Friday 1st July 2011
A bit of tourist activity today as I caught a chartered bus from downtown to the North Vancouver station of the Rocky Mountaineer. This is a luxury train service that operates in Western Canada over several routes. My destination today was the mountain resort of Whistler, home of a lot of the Winter Olympics events earlier.
It was a stunning journey. After the train had left the metropolitan area, high above the ferry terminal at Horseshoe Bay that I had arrived at less than two days earlier, it travelled along Howe Sound and then climbed up into the mountains crossing many rapids and waterfalls on the way. Out of Switzerland this was the most scenic train journey I'd ever made.
We were served a small "breakfast" but before arriving into Whistler something stronger was offered. I chose a beer, it was Whistler Brewery's Pale Ale and I can honestly say it was one of the worst beers I've ever tasted. All malt with no bitterness at all. I couldn't finish it and, not wishing to try their Lager, I asked the waitress to change it for a glass of wine.
Then an interesting incident. As it was Canada Day, flags were distributed to passengers and the time came to sing the National Anthem, O Canada. Of course, I absented myself from this as I wasn't Canadian and didn't know the words. Yet I wasn't alone, as one of the train hostesses excused herself as she "was French Canadian and we wouldn't know the words in French" Her English was perfect, so she knew the words. A lot of people would have also known the words in French. My interpretation of this was that she wasn't going to sing the Canadian National Anthem in any language. So it seemed to me that spirit of Quebec separation still lives on, interesting.
The train arrived in Whistler and the passengers were conveyed by bus to the Village, as it is known. I made an immediate association with the dilemma of Patrick McGoohan as No 6. Everywhere was false and there was no way out. That last part wasn't really true but I still had two and a half hours to kill as I strolled along the recently built streets with their shops representing every single fashion house in the world.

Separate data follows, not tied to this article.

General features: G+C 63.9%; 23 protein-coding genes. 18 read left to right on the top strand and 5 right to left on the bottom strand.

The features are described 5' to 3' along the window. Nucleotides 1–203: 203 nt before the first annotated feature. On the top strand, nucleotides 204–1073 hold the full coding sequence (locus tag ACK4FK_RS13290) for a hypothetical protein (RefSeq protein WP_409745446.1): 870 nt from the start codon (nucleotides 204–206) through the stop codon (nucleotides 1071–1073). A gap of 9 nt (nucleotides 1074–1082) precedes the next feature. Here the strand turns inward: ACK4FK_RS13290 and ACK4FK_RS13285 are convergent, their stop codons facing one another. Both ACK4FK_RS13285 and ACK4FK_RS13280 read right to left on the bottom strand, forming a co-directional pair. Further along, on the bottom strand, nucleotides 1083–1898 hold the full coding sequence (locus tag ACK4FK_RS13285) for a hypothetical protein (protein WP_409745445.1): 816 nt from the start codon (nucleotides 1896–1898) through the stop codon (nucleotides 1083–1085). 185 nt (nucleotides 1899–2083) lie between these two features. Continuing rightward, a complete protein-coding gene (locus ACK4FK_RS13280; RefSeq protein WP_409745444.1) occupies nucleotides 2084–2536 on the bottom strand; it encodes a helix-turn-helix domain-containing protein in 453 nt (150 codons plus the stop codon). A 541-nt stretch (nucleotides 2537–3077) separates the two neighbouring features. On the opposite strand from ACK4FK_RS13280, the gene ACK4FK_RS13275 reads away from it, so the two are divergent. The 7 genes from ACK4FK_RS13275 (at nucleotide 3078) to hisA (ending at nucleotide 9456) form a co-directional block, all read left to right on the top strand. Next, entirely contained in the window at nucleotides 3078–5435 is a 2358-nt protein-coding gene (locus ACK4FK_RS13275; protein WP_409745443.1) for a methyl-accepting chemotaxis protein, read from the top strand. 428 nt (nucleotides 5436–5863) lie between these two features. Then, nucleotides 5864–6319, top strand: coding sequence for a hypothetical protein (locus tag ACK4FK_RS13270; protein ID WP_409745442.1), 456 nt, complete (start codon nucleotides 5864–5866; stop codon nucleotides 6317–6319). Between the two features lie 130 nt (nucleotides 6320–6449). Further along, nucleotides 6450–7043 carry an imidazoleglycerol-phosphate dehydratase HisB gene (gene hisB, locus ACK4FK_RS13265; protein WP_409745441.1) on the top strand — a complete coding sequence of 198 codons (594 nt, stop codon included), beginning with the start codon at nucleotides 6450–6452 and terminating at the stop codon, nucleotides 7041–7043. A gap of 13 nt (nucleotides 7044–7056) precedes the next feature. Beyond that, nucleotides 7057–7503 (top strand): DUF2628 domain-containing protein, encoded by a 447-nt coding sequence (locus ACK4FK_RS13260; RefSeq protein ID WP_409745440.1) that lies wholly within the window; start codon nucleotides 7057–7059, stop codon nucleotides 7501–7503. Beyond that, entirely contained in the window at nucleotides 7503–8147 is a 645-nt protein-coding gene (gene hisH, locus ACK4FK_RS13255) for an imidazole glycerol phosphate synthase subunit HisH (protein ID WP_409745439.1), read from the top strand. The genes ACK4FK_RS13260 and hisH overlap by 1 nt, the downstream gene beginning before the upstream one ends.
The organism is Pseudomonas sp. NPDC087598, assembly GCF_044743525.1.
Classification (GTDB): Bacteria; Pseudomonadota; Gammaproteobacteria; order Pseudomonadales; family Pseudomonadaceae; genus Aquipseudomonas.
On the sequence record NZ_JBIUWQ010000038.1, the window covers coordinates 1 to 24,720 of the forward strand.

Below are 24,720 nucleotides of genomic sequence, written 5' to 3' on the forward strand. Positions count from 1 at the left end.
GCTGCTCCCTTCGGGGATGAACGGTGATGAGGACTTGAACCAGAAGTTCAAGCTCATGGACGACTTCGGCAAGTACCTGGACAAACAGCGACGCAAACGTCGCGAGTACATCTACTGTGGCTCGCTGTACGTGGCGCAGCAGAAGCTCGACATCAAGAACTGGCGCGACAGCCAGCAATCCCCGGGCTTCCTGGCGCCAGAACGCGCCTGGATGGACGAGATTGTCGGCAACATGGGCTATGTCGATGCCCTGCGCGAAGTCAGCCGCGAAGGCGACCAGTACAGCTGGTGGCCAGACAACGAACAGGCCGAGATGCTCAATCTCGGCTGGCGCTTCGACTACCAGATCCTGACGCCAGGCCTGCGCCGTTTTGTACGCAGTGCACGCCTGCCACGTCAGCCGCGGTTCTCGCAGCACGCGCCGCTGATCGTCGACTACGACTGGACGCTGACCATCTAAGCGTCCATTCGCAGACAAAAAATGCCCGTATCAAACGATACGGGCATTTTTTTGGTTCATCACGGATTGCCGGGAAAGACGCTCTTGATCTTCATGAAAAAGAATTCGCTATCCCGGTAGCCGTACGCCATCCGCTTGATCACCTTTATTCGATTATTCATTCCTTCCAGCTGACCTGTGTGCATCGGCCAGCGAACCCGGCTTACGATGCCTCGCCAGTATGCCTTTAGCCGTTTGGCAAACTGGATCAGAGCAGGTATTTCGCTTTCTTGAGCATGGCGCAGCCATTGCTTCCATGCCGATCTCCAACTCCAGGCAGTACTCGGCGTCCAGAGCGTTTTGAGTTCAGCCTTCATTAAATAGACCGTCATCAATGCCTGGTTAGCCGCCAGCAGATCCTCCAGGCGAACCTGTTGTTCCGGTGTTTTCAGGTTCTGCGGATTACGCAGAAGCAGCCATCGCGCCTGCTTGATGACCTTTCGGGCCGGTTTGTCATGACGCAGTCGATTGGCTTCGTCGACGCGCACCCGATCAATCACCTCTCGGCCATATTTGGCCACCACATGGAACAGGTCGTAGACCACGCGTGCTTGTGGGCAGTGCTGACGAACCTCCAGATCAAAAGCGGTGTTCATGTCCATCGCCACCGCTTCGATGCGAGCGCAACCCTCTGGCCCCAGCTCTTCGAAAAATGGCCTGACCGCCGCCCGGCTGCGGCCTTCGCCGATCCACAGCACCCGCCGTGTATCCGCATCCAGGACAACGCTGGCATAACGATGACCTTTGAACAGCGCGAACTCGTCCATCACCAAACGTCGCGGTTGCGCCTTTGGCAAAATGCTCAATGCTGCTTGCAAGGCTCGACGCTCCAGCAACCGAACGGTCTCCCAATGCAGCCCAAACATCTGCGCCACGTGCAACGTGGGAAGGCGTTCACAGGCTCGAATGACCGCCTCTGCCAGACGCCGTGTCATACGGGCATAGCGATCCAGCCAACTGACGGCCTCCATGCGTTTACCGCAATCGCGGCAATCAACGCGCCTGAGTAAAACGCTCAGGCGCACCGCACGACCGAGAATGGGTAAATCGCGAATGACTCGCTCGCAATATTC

At least there was an objective in this brewpub at 4355 Blackcomb Way. This pub is in a nice artificial setting, see photo.
Inside it wasn't so good, having a rather bleak atmosphere. I ordered a sampler tray and it consisted of Big Wolf Bitter (5.4%), Grizzly Brown Ale (5.0%), Lifty Lager (4.5%), Alta Lake Amber Ale (5.0%) and Five Rings IPA (7.0%). Apart from the IPA they were all light in body and taste, so I had a pint of IPA and enjoyed it.
My visit was spoiled by the know-it-all barman who wanted you to think he knew about beer but in fact, his knowledge extended no further than the beers he served, gained by reading the descriptions.
I found another bar that had Granville Island IPA, that's the best it got.
Back on the train the scenery compensated for Whistler, and unlike No 6, I could escape and did.
An interesting view from the train was where we went over the head of a waterfall. I was told that the drop was twelve feet greater than that of Niagara. I'm not sure about that, but it did seem a long way down.
Whistler Brewhouse, 4335 Blackcomb Way, Whistler, BC. V0N 1B4. Tel: 604 905 2739
Open: Sunday to Thursday 11.30-24.00; Friday and Saturday 11.30-01.00
When I visited, this brew pub was known as The High Mountain Brewhouse. It has subsequently changed its name.
Being a ski resort Whistler is fairly isolated. You can get there, as I did, on the Rocky Mountaineer train. There is also a good service of long-distance buses from Vancouver.